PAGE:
Owning a second home in the UK presents administrative and logistical challenges, but at least that second home is within linguistic, tax and legal frameworks that are familiar. The challenges escalate with a foreign property, particularly in relation to succession law and tax issues.
Italy is a popular choice for second home ownership and in recent years we have seen UK ownership of Italian property increase as the UK economy recovers and people take advantage of favourable property prices compared to the UK. While accurate data are not available regarding UK ownership of property in Italy, according to 2015 UN statistics, there were an estimated 66.000 UK born nationals living in Italy.
If you are considering buying a property in Italy, tax and succession aspects should be very carefully thought through. You should always seek independent tax and legal advice, from local experts in Italy as well as from advisers in the UK.
There are a number of tax issues to consider in Italy and in the UK. A tax event may be triggered in either or both the UK and Italy on any of the following:
- Disposing of a capital asset (e.g. property or investments) to raise funds for the purchase of the Italian property
- Transferring money to Italy
- Associated tax payments to buy the property (the local equivalent of UK Stamp Duty)
- Local service taxes on the running of the property
- Income tax from letting the property
- Estate and transfer taxes on the death of an owner
- Capital Gains Tax on the transfer or sale of the property
UK residents are liable to UK income tax on all income, regardless of where this arises. UK residents who generate an income by letting an Italian property will be subject to UK income tax on the rental income. There will also be a liability to pay tax in Italy. There may be some double taxation relief, but it is essential that prior to purchasing a second home and prior to commencing any rental activity that you seek advice in both countries.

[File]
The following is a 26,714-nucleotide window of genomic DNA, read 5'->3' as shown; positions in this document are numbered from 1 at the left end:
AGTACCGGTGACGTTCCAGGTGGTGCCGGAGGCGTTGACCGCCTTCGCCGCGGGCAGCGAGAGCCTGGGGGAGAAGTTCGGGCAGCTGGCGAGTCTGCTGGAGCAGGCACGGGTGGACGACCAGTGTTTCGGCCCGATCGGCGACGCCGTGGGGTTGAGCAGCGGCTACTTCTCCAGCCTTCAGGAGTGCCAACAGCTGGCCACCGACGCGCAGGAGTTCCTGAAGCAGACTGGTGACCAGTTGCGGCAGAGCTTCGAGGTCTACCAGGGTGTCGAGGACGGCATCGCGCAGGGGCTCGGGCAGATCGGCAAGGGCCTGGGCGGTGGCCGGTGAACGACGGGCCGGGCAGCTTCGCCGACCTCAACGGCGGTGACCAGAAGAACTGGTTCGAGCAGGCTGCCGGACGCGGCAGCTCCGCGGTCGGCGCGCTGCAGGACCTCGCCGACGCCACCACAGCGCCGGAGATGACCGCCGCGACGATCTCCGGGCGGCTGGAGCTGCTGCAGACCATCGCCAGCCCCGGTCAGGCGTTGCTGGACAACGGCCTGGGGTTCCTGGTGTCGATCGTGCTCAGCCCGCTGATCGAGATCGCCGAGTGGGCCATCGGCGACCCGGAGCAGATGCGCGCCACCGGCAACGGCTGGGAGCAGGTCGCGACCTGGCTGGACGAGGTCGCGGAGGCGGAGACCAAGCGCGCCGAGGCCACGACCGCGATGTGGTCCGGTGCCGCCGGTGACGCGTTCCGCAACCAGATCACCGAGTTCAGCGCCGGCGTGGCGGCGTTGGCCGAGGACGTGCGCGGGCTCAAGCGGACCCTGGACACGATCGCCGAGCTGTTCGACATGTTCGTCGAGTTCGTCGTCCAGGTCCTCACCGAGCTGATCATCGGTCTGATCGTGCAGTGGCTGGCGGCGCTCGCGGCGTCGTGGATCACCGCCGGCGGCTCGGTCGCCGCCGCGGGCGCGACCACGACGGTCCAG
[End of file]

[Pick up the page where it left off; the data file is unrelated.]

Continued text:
CAPITAL GAINS TAX
UK residents who own a property abroad, which is not considered to be their main residence, need to bear in mind that they will be subject to UK Capital Gains Tax on any profit made when the property is sold or transferred. There will also be a liability in Italy so again, advice should be sought.
Individuals who are domiciled in the UK are subject to UK Inheritance Tax (“IHT”) on their worldwide assets in the event of their death. UK IHT does not therefore just apply in respect of assets physically located in the UK if an individual is domiciled in the UK.
Italian Estate Tax applies to the entire net value of the decedent’s estate, including movable and immovable assets. Rates depend on the relationship of the beneficiary with the deceased, as follows: Spouse and children: 4% of the estate value, with an exemption of EUR 1 million for each beneficiary. Siblings and close relatives (up to fourth degree of kinship): 6%. Each sibling is entitled to an allowance of EUR 100,000. Any other beneficiary: 8%, without allowance.
There may be some double taxation relief available, but as each case is different, it is crucial to take advice before purchasing a property in Italy.
It is essential to take advice on the succession implications of owning a property in Italy at an early stage, both from an Italian solicitor and from a solicitor in your home country. Solicitors should be experienced at managing all aspects of issues which arise when dealing with cross-border assets or estates.
Generally, succession to a property is governed by the law of the country where that property is physically situated, although a 2015 EU Regulation known as, “Brussels IV”, makes it possible to nominate a jurisdiction ruling succession. Even after the UK triggers Article 50 to leave the EU, Brussels IV will still be applicable to UK nationals who own assets abroad.
It is wise to make a separate Will in Italian, to ensure that your property passes to your chosen beneficiaries after your death in the most tax efficient way. Based on Roman law, Italy has, “Forced Heirship” rules which govern what your next of kin receive from your Italian estate. Advice is therefore essential to understand how these rules will apply to your specific circumstances.
Even if an Italian Will is not strictly required, your local solicitor will wish to confirm that your UK Will would be given precedence in Italy in the event of your death. When preparing an Italian Will, make sure that your local and Italian solicitors communicate with each other. This ensures that the legalities concerning your personal circumstances are harmonised in the UK and Italy.